of current affairs from just such a perspective. So in 1949, in the teeth
of the mounting cold war, a time when the House Un-American Activities
Committee was in action and incipient McCarthyism was gathering momentum,
they launched Monthly Review: An Independent Socialist Magazine.

Despite the worsening political climate, MR, as it become known, went on
to become one of the most influential radical forums. Its contributors
were to include Albert Einstein, WEB DuBois, Jean-Paul Sartre, Fidel
Castro, Che Guevara, Malcolm X, GDH Cole, Eduardo Galeano, C Wright Mills,
Daniel Ellsberg, Noam Chomsky, EP Thompson, Ralph Milliband, Joan
Robinson, and Isabel Allende.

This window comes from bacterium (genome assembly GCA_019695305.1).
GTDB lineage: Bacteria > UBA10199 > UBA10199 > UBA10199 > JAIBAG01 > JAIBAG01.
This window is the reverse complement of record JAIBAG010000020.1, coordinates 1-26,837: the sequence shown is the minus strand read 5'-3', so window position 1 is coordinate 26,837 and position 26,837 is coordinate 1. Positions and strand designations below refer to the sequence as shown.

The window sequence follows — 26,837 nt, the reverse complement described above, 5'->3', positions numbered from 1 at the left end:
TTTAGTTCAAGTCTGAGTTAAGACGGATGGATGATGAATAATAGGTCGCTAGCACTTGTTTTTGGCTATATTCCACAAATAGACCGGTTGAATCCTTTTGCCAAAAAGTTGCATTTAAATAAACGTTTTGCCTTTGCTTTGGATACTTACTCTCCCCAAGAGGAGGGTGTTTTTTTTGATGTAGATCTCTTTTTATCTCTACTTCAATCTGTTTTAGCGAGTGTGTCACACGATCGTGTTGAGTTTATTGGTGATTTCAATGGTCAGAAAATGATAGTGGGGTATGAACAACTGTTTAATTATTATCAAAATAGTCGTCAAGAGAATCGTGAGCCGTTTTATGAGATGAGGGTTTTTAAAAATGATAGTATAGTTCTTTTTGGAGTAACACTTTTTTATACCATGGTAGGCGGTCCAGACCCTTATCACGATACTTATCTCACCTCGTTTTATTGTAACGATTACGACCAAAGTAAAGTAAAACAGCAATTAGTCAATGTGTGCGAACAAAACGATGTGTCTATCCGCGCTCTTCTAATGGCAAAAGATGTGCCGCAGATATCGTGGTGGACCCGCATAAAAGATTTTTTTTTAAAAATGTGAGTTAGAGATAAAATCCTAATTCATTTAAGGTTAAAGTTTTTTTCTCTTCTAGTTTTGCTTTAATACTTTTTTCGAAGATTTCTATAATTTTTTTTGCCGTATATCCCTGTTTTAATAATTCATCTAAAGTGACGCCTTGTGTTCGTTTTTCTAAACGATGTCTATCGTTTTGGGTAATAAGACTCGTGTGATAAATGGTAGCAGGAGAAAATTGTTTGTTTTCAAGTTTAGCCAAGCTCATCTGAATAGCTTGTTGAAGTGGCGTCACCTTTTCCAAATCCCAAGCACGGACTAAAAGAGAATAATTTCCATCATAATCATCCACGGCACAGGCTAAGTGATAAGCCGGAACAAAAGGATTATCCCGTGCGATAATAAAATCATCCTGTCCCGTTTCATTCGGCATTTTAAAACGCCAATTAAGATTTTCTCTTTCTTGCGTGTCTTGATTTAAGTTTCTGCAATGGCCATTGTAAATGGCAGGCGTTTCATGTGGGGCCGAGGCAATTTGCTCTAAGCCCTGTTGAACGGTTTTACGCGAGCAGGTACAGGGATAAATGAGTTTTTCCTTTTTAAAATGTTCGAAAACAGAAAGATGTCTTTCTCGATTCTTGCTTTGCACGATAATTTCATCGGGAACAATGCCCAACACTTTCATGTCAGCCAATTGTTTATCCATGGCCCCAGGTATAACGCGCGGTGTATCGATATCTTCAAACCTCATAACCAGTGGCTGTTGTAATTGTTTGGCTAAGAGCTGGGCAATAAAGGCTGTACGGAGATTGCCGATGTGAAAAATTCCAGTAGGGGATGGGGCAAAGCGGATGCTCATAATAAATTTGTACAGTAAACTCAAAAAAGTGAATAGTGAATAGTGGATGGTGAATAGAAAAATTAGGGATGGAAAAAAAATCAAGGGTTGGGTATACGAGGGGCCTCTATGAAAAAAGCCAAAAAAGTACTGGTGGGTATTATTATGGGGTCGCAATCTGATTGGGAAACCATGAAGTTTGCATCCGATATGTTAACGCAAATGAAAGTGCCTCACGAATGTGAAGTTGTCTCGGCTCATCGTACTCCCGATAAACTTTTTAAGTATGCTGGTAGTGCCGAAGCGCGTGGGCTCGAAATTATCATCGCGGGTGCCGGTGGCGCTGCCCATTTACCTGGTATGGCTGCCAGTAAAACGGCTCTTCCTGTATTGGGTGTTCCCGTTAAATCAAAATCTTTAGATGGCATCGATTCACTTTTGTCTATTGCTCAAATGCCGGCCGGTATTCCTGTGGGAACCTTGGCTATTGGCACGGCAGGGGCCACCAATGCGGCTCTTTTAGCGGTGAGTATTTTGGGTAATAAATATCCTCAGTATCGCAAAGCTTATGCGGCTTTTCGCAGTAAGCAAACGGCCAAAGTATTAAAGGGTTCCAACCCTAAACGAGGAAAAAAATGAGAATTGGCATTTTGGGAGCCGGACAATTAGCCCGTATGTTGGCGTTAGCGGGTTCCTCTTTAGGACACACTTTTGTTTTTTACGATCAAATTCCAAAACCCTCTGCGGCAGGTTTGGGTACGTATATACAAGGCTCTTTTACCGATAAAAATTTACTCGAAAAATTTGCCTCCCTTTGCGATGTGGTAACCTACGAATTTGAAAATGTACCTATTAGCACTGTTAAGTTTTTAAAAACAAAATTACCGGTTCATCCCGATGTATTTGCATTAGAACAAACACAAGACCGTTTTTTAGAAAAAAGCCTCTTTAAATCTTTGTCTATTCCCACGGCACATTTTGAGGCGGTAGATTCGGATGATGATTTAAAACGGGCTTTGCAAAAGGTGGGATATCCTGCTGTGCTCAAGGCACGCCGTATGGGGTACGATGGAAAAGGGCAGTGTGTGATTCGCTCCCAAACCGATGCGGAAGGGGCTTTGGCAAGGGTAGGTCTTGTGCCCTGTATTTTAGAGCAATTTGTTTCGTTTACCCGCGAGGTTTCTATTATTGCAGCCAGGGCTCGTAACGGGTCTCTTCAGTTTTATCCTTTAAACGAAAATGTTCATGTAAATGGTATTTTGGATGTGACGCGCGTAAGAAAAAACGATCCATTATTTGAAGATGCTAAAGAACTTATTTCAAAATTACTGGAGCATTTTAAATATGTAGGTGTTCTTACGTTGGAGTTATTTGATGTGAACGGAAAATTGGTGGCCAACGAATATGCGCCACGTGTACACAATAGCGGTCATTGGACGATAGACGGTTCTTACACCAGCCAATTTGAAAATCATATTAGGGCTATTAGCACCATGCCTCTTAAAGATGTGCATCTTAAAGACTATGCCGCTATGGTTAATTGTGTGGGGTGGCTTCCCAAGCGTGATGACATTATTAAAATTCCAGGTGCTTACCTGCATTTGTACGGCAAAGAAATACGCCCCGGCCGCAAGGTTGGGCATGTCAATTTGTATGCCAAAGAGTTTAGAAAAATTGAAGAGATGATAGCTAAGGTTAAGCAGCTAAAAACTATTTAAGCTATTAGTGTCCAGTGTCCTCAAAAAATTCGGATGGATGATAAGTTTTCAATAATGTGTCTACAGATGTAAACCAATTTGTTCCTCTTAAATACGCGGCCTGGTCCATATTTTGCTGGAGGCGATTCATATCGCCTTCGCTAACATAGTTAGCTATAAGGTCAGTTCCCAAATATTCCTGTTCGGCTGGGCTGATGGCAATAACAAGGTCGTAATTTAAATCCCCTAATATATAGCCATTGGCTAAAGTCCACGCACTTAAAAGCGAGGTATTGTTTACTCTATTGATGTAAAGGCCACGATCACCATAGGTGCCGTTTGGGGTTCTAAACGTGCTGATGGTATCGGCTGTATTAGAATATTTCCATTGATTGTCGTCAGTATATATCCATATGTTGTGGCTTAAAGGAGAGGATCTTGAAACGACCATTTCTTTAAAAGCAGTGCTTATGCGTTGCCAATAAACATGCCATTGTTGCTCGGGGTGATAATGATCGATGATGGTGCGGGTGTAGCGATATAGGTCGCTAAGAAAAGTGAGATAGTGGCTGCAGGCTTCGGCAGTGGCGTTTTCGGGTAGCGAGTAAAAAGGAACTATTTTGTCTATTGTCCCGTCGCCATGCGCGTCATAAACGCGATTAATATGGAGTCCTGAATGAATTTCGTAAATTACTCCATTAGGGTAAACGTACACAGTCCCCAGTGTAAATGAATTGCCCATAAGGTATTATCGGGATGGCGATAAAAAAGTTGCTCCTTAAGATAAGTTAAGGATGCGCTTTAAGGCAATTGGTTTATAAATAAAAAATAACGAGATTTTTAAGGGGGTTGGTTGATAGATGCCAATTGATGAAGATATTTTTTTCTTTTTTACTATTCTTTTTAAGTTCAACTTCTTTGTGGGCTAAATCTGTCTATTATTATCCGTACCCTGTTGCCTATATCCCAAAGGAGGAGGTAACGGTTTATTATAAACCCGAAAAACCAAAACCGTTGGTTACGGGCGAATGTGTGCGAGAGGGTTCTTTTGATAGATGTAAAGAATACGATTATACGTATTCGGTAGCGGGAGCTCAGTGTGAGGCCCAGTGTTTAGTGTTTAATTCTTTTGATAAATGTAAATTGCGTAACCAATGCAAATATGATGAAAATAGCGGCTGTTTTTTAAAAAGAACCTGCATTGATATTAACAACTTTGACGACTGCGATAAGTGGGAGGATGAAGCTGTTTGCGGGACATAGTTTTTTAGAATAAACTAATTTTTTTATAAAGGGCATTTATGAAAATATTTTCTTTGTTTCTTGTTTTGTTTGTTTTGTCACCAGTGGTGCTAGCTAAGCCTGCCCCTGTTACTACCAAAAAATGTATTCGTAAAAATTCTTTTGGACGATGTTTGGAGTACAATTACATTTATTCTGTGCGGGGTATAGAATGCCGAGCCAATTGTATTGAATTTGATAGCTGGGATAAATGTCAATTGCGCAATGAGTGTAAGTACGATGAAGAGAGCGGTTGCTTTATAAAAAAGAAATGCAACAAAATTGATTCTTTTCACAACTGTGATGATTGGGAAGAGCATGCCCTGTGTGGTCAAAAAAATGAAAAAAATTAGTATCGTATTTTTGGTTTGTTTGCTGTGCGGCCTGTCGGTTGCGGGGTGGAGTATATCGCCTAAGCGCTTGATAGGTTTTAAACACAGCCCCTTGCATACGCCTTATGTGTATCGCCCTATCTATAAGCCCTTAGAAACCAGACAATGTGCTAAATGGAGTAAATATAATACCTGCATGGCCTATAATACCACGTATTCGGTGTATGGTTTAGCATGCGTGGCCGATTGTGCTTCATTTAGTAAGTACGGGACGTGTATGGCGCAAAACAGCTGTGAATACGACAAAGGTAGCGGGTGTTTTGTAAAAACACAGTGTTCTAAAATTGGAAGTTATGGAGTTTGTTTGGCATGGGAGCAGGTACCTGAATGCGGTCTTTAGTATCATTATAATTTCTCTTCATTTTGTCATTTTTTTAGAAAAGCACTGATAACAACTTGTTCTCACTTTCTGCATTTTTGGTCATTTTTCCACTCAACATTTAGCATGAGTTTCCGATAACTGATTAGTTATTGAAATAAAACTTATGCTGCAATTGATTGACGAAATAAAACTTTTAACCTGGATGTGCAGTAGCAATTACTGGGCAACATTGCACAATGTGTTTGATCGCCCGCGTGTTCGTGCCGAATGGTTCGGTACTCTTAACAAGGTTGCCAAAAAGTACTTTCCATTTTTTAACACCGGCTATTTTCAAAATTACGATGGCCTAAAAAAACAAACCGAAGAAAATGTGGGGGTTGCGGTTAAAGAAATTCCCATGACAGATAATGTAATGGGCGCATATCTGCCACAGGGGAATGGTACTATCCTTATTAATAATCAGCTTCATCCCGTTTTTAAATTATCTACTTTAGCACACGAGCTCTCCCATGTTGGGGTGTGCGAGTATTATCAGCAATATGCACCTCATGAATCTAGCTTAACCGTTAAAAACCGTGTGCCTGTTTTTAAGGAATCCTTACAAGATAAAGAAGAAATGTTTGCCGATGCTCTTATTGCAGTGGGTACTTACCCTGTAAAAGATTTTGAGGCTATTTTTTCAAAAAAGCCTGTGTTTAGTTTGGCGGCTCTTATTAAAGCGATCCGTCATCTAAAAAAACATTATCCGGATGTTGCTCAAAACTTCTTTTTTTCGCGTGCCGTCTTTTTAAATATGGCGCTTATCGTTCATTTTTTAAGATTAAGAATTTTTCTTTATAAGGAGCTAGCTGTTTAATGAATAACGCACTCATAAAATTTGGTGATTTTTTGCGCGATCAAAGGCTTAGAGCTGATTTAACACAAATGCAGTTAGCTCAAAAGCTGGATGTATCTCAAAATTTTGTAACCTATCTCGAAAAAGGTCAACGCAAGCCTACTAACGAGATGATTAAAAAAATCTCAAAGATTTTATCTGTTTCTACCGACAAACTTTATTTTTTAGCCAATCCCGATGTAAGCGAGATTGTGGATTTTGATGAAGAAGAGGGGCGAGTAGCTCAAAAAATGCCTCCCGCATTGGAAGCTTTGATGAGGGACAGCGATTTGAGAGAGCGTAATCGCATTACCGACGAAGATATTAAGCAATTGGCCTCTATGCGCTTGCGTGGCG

Then in 1954, Sweezy himself was ensnared in the McCarthyite maelstrom.
Convicted for refusing to turn over notes for a lecture he had given at
the University of New Hampshire, he received a jail sentence for
"contempt", later overturned by the US Supreme Court. That decision, in
1957, was one of several that led to the gradual end of the anti-left
witch hunts.

In 1960, in the wake of the revolution that brought Castro to power,
Sweezy and Huberman travelled to Cuba to study developments in education,
nationalisation of industry, and land reform. In a special issue of MR,
Cuba: Anatomy Of A Revolution - which achieved a huge international sale -
they concluded that the transformation which was taking place there was of
a socialist character. They made this claim nearly a year before Castro
did and may well have influenced him to do so.

MR's interest in the Cuban revolution prefigured a growing engagement with